For people with a globally diversified portfolio who have cash on hand, less liquidity is likely not a big issue.
Foreign Tax Credit
If you own international stocks inside of a brokerage account, you may receive a foreign tax credit on your 1099-DIV in box 7. When international stocks pay a dividend, the tax due on it may be withheld, which is different from the US where nothing is withheld and it’s trued up on your tax return.
You may receive a credit to avoid having the dividend taxed twice – once by the other government and once by the United States.
It’s one more tax reporting piece of information you’ll want to include when preparing your tax return.
If the international stocks are held in your IRA, you don’t get a foreign tax credit and don’t need to worry about extra reporting on your tax return, but the tax paid to the foreign government is lost forever; however, don’t worry – it’s not usually a significant amount.
The foreign tax credit is a very minor consideration, but it’s worth mentioning because it is one more disadvantage of investing in international stocks.
How Much Should Be Invested in International Stocks?
Many websites recommend investing 20% to 50% of your portfolio in international stocks while your friends may say they don’t own any.
What’s the right amount in international stocks?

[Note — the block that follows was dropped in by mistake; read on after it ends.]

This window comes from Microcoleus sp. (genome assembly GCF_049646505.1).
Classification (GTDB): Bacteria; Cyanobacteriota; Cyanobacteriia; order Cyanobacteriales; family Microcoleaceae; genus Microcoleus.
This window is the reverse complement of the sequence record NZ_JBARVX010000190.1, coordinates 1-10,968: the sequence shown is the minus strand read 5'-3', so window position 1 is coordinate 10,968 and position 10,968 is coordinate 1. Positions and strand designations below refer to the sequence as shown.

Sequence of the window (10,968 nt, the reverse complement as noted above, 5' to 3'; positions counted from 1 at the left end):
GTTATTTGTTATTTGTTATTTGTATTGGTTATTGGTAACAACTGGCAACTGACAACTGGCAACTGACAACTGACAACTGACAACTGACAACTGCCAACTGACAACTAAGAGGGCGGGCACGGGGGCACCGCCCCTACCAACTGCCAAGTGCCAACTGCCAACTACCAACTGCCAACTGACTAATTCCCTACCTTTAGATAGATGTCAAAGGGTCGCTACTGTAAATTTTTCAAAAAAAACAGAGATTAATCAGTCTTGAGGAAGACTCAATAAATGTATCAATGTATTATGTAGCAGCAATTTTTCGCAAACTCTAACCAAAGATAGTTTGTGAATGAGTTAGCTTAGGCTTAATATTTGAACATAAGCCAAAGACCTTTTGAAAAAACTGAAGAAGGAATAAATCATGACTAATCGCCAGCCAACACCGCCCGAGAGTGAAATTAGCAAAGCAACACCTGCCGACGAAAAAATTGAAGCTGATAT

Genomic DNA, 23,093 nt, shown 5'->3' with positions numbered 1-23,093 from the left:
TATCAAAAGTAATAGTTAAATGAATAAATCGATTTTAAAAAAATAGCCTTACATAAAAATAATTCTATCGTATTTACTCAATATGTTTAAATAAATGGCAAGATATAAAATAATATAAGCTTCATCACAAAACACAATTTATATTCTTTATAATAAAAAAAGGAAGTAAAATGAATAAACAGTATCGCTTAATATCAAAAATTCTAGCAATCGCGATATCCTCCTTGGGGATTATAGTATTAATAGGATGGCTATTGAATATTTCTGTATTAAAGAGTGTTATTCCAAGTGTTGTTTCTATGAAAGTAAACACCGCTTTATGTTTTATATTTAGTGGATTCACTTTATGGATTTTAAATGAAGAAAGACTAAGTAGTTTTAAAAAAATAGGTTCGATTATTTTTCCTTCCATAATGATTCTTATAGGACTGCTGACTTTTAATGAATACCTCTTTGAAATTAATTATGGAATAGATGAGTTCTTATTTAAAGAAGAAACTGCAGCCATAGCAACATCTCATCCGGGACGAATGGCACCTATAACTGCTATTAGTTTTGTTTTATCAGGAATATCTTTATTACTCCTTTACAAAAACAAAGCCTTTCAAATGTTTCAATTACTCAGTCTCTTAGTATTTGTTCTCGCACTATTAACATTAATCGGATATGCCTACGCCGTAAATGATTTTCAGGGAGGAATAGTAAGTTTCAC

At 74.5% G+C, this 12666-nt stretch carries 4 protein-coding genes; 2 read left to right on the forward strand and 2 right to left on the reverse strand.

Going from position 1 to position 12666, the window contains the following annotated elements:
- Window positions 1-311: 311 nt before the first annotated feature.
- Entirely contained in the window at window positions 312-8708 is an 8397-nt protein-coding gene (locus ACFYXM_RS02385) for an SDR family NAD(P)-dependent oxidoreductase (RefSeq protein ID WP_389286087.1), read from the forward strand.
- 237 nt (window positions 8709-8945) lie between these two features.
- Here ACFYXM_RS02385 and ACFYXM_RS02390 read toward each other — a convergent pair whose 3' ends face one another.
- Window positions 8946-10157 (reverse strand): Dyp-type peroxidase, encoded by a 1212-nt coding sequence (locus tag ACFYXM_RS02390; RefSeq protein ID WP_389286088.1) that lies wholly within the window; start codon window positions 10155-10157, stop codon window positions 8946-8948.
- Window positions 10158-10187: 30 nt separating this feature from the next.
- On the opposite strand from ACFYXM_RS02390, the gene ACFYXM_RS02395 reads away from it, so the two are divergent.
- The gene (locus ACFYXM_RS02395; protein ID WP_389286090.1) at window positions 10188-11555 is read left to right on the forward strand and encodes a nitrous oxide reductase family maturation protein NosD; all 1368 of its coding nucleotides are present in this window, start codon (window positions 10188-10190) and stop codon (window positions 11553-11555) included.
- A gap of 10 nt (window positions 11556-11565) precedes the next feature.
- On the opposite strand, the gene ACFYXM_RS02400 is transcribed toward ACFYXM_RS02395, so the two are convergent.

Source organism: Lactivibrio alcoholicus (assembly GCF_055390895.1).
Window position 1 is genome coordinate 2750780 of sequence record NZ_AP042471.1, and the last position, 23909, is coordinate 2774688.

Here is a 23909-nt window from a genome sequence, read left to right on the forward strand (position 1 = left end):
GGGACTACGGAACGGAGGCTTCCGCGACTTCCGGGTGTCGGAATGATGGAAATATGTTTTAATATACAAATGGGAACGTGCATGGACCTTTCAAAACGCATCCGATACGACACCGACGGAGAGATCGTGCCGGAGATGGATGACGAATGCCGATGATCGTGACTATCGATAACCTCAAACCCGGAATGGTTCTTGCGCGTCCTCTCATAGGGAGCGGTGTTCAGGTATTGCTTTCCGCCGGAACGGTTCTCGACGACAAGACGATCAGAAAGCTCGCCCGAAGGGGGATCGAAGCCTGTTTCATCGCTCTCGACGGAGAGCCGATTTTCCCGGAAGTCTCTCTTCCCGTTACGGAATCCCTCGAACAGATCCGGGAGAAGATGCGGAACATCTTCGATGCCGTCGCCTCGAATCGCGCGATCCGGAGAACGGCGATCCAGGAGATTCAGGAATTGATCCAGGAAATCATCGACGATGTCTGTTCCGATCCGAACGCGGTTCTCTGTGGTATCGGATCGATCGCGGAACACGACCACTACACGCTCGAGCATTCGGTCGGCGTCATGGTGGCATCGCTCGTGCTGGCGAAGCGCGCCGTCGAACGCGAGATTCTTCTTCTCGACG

As mentioned earlier, it depends.
Some people are fine owning 100% US stocks and facing the possibility that returns are negative for 10 plus years.
Some people want some exposure, but don’t want it as high as the global market capitalization (roughly 60% US stocks and 40% international stocks).
Others want it near the global market capitalization while others overweight international stocks.
There is no right answer, but you should be aware that if you own less than 40% as of this writing, you may have a home country bias, less diversification, and miss out on the talent of people in other countries.
The key is to know the data, pick an amount, and include it in your investment policy statement.
How to Invest in International Stocks
There are different ways to gain access to international stocks.
If you want to purchase stocks directly on foreign exchanges, you could open an account that allows for international trading.